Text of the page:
Groove Measurement

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R&A Rules Limited

Measuring Clubface Markings and Determining Conformance

Revision 03-09

March, 2009

This document details the procedure for measuring the impact area marking on clubs (App II, 5c)

 DETERMINATION OF GROOVE CONFORMANCE
(Impact Area Markings (App II, 5c) Measurement Procedure)
Revision: 4th December 2008

This procedure describes the methods used to determine the conformance of impact area markings to the Rules from beyond 1st January 2010.

1. IMPACT AREA

The impact area on irons will be taken to be the entire extent of the face where a face treatment has been applied (for instance grooves, sandblasting etc.) or the central strip down the middle of the clubface having a width of 1.68” (42.67mm), whichever is greater.

From 1st January 2010 the impact area on drivers and fairway woods will be defined as the central strip down the middle of the clubface having a width of 1.68” (42.67mm)

Grooves and/or punch marks indicating a traditional impact area or any groove which encroaches into the impact area by less than 0.25” (6.35mm) will not be considered to be within the impact area and hence does not need to meet the specifications detailed in the following sections, unless they are designed to unduly influence the movement of the ball.

2. CALCULATION OF GROOVE PARAMETERS

2.1. Obtaining the Groove Profile

2.1.1. Ensure that the area to be measured is free from debris and paint/coatings.

2.1.2. For each club determine a line perpendicular to the grooves on the clubface where the groove trace is to be conducted. This location will be typically (but not restricted to) the centre of the impact area.

2.1.3. The profile should start and finish beyond the extreme grooves being measured.

2.1.4. The profile should include as many grooves as practical, without leaving the impact area appropriate for that club.

2.2. Measuring the Club Loft

The loft of the club will be determined using manufacturer’s specifications and/or markings or will be measured using a suitable gauge.

2.2.1. If there is doubt about whether a club loft is above or below 25 degrees then measure the loft of the club according to the Loft-Lie gauge measurement instructions. The top and bottom pins of the device shall be centred on the face height.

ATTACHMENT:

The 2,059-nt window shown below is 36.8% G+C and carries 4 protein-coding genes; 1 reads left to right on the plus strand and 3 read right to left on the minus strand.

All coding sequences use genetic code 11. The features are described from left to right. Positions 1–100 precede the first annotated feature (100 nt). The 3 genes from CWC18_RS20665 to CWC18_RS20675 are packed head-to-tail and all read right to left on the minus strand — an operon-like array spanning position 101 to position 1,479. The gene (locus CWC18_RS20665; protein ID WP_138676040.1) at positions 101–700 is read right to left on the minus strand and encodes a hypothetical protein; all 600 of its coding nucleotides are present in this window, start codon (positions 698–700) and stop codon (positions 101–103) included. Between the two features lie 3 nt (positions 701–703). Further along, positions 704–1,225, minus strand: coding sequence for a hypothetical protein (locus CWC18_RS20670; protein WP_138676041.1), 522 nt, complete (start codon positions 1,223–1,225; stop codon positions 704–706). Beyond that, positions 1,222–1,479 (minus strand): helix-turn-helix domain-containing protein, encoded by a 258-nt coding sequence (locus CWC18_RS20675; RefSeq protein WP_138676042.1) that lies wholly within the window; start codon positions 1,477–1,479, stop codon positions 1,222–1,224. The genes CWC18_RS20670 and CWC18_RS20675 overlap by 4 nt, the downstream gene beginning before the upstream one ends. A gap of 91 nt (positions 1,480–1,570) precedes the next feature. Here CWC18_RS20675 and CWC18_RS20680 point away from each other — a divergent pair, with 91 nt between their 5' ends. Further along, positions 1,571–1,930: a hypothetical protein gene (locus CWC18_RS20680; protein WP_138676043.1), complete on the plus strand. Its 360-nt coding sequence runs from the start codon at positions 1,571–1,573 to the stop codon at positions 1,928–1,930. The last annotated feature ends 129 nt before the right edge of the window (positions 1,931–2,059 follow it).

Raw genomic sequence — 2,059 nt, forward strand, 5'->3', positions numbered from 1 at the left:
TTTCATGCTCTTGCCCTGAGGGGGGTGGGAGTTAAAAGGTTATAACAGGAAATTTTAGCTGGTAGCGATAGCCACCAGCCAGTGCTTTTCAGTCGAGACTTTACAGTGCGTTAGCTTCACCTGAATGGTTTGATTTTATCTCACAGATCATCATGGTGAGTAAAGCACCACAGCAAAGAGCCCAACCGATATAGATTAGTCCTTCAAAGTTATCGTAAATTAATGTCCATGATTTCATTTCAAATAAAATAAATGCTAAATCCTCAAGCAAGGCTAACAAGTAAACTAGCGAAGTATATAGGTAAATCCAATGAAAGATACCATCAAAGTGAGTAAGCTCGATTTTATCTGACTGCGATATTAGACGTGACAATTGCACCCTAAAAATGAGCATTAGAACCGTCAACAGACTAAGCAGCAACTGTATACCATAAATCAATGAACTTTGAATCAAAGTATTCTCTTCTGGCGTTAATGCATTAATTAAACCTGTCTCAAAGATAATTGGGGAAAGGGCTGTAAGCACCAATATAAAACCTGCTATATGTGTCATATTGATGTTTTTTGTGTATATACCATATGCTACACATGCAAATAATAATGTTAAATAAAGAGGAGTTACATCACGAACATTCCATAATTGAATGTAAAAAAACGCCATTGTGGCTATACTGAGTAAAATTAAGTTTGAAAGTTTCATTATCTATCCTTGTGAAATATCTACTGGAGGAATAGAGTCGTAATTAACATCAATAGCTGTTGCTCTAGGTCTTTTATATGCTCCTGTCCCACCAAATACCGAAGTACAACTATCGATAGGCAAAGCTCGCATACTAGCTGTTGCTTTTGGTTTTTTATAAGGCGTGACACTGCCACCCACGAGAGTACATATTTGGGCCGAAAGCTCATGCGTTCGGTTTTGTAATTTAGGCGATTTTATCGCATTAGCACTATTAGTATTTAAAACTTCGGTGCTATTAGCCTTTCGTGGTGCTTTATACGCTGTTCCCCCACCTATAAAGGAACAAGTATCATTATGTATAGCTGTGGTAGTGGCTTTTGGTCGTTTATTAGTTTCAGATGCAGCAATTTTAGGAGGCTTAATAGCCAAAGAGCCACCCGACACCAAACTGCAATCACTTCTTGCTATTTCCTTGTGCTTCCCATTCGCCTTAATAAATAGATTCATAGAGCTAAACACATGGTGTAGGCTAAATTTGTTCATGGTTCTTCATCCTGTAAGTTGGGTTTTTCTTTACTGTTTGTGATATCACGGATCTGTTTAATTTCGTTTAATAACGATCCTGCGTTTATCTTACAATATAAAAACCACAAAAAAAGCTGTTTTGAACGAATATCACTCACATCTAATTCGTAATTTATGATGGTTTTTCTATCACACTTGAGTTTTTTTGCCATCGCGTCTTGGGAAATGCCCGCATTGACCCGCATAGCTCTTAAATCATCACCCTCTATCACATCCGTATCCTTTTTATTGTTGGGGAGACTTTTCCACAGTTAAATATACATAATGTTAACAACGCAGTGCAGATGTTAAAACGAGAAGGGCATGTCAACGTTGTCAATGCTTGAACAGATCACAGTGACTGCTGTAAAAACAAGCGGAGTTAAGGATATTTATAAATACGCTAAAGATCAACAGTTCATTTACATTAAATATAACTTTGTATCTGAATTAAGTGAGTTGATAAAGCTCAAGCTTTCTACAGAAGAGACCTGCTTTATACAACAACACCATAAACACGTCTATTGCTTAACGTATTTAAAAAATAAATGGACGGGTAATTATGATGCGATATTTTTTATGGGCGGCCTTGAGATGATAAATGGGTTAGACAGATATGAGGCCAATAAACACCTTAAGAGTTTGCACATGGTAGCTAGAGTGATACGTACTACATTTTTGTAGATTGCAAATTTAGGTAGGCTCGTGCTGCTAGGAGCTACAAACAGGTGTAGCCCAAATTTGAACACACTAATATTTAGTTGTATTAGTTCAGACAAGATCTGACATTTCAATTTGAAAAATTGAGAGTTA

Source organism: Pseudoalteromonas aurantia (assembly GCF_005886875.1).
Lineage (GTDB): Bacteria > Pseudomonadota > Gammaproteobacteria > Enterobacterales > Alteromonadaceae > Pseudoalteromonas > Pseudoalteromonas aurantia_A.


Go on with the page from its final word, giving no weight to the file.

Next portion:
2.3. Measuring the Grooves from the Profile

For each groove in the measured groove profile:

figure 1

Figure 1

2.3.1. Using the 30° method of measurement (see Appendix A), identify the contact points on the groove and the adjacent grooves (if applicable). Determine the groove width (W) by measuring the distance between the marked 30° contact points.

2.3.2. Determine the spacing (S1 and S2) between adjacent grooves by measuring the distance of the land area between the 30° contact points identified in (2.3.1).

2.3.3. The adjacent land areas are joined by a line. Determine the groove depth (D) by measuring the perpendicular distance from the land area extension line down to the lowest point of the groove cross-section.

2.3.4. Determine the area (A) of each groove by measuring the area on the tracing that is bounded by the groove profile and the line connecting the adjacent land areas that was used to determine depth. Divide this value by the sum of the groove width (W) and the minimum adjacent spacing (S1 or S2) or, in the case of a top or bottom groove, the adjacent spacing.

3. DETERMINING THE CONFORMANCE OF IMPACT AREA MARKINGS

The following algorithm, along with the parameters measured in the previous section, will be used to determine the conformance of clubs to the Rules on impact area markings. Within the following procedure, the inherent difficulty of manufacturing grooves has been taken into consideration. However, it should be noted that clubs must be designed and manufactured with the intent of conforming to the Rules.

Note that, for all dimensional limitations described below, each measurement will be based on a confidence level of at least 95% confidence as determined by standard Gauge R&R procedures. All measurements will include appropriate outlier controls to assure that rulings are not based on spurious or anomalous data. Improvements to measurement techniques and consequently the associated measurement tolerances may be introduced at any time.

3.1. Groove Width

(applies to all clubs with the exception of putters)

3.1.1. If 50% or more of the measured groove widths exceed 0.035” (0.889mm) then the club is non-conforming.

3.1.2. If any single measured groove width exceeds 0.037” (0.940mm) then the club is non-conforming.

3.2. Groove Depth

(applies to all clubs with the exception of putters)

3.2.1. If 50% or more of the measured groove depths exceed 0.020” (0.508mm) then the club is non-conforming.

3.2.2. If any single measured groove depth exceeds 0.022” (0.559mm) then the club is non-conforming.

3.3. Groove Separation

(applies to all clubs with the exception of putters)

3.3.1. If 50% or more of the measured groove separations are less than three times the maximum adjacent measured groove width then the club is non-conforming.

3.3.2. If any single measured groove separation is less than three times the maximum adjacent measured groove width minus 0.008” (0.203mm) then the club is nonconforming.

3.3.3. If 50% or more of the measured groove separations are less than 0.075” (1.905mm) then the club is non-conforming.

3.3.4. If any single measured groove separation is less than 0.073” (1.854mm) then the club is non-conforming.

Grooves must be designed and manufactured with the intent of being parallel throughout the impact area.

3.4. Groove Consistency

(applies to all clubs with the exception of putters)

3.4.1. The range of measured groove widths cannot exceed 0.010” (0.254mm).

3.4.2. The range of measured groove depths cannot exceed 0.010” (0.254mm).